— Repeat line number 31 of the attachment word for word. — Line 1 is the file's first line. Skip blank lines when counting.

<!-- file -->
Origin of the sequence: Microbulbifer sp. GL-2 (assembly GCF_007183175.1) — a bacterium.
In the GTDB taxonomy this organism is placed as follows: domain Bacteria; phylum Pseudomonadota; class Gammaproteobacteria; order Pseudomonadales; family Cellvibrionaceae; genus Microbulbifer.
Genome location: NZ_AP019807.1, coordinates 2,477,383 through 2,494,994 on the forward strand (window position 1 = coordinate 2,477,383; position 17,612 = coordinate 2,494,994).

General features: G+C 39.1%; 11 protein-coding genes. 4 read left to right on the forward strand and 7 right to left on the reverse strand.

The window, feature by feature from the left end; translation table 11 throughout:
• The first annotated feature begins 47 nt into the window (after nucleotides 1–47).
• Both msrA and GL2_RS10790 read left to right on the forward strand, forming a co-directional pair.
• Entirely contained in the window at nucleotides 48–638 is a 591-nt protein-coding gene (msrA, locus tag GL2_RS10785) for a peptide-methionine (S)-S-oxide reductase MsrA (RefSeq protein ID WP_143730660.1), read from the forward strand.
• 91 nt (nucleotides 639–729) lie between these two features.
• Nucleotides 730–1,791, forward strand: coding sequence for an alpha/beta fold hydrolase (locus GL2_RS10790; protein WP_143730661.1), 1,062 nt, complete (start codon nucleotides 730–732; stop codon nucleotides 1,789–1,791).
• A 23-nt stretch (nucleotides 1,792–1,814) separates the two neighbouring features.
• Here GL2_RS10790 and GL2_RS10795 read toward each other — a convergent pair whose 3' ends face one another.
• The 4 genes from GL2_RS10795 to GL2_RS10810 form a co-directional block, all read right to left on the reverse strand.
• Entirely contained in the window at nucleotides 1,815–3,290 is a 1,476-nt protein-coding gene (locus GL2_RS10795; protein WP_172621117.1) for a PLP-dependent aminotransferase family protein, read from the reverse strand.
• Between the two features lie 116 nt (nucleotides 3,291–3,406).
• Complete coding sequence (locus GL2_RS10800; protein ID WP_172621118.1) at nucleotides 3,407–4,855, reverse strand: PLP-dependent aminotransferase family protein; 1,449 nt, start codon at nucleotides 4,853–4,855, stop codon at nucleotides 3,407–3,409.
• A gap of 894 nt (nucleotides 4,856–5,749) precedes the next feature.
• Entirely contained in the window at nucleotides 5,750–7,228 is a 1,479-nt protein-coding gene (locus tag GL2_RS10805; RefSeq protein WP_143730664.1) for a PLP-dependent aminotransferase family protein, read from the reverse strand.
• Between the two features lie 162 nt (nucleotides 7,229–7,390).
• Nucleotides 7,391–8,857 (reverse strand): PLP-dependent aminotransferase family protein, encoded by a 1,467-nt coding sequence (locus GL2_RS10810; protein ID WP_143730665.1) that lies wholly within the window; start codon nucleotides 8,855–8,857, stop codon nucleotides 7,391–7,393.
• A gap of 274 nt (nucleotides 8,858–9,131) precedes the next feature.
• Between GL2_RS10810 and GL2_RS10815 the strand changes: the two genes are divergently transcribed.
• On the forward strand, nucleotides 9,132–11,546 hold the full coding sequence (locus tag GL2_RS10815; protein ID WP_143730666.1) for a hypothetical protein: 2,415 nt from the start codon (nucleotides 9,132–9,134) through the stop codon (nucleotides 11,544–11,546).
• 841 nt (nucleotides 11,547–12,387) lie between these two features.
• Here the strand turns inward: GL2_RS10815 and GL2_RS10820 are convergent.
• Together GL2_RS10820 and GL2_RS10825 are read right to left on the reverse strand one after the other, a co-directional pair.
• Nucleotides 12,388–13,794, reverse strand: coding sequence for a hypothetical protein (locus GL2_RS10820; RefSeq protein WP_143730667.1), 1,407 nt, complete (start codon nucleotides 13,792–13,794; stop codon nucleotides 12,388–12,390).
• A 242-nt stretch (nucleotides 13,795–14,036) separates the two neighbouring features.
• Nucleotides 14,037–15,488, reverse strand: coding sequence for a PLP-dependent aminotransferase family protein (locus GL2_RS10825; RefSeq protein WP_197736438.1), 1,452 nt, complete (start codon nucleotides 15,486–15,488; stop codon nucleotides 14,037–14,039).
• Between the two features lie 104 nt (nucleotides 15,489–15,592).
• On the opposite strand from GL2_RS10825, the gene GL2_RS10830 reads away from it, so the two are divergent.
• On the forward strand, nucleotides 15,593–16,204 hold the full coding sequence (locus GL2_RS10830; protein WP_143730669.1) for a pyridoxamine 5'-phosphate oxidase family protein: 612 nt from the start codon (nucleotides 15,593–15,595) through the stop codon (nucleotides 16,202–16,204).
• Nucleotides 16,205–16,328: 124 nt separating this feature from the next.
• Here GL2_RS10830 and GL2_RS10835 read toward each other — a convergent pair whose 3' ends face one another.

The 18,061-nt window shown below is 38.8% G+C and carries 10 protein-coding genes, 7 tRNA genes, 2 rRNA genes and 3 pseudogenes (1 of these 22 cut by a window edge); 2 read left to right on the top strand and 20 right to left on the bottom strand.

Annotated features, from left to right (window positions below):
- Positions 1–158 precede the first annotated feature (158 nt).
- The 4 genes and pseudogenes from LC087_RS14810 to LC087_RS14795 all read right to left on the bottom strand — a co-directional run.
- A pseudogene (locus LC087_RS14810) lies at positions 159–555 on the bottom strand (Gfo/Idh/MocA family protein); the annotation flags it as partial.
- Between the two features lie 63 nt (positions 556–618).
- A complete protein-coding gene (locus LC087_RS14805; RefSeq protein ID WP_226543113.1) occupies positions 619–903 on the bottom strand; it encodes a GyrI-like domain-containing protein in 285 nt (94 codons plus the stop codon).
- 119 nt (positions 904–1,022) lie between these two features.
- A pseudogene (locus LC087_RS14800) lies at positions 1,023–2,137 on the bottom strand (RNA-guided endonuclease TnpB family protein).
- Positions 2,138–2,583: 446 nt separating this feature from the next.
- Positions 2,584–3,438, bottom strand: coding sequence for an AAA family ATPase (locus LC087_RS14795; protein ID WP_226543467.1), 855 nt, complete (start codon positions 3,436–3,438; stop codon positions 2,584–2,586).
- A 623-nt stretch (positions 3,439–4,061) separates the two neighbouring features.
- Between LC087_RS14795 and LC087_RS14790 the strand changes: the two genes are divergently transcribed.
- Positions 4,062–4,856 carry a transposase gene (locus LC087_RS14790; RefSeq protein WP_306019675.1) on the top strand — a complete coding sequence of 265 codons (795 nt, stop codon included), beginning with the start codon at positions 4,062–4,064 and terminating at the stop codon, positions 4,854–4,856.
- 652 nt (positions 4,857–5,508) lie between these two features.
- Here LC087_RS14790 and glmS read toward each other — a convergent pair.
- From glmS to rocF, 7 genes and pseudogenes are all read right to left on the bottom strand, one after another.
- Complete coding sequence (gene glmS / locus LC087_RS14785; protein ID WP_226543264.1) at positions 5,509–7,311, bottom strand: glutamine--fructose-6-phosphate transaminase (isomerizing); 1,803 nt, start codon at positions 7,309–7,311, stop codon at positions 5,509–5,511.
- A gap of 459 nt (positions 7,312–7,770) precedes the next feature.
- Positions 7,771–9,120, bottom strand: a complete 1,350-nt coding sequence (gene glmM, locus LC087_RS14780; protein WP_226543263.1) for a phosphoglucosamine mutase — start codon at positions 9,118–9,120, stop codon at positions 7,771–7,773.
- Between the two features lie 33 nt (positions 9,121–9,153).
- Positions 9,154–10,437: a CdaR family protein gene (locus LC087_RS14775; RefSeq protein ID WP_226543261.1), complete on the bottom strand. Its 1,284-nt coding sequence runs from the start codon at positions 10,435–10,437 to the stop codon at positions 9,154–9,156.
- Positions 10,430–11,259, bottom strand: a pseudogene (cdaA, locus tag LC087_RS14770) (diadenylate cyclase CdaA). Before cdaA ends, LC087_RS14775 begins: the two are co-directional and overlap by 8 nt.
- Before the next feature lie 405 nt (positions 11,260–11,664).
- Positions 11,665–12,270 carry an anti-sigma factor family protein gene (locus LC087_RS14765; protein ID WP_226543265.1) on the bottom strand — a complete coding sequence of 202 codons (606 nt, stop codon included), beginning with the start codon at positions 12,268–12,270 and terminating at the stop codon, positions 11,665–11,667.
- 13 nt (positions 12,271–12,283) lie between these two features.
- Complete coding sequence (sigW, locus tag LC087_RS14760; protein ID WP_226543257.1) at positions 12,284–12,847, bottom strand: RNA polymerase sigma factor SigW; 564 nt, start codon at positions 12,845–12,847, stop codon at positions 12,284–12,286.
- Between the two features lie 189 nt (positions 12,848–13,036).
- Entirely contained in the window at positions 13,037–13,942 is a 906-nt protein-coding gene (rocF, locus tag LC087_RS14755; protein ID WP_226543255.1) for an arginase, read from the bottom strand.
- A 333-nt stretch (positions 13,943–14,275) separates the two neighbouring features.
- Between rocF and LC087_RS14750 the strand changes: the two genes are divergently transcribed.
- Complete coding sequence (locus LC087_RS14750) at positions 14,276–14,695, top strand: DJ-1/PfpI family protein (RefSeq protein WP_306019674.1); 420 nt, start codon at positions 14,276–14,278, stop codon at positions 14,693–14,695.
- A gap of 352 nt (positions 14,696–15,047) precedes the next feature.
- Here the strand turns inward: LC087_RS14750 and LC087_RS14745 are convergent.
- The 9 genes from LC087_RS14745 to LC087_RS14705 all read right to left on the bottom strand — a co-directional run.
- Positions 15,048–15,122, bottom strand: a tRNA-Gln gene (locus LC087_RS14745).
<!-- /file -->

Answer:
• On the opposite strand from GL2_RS10825, the gene GL2_RS10830 reads away from it, so the two are divergent.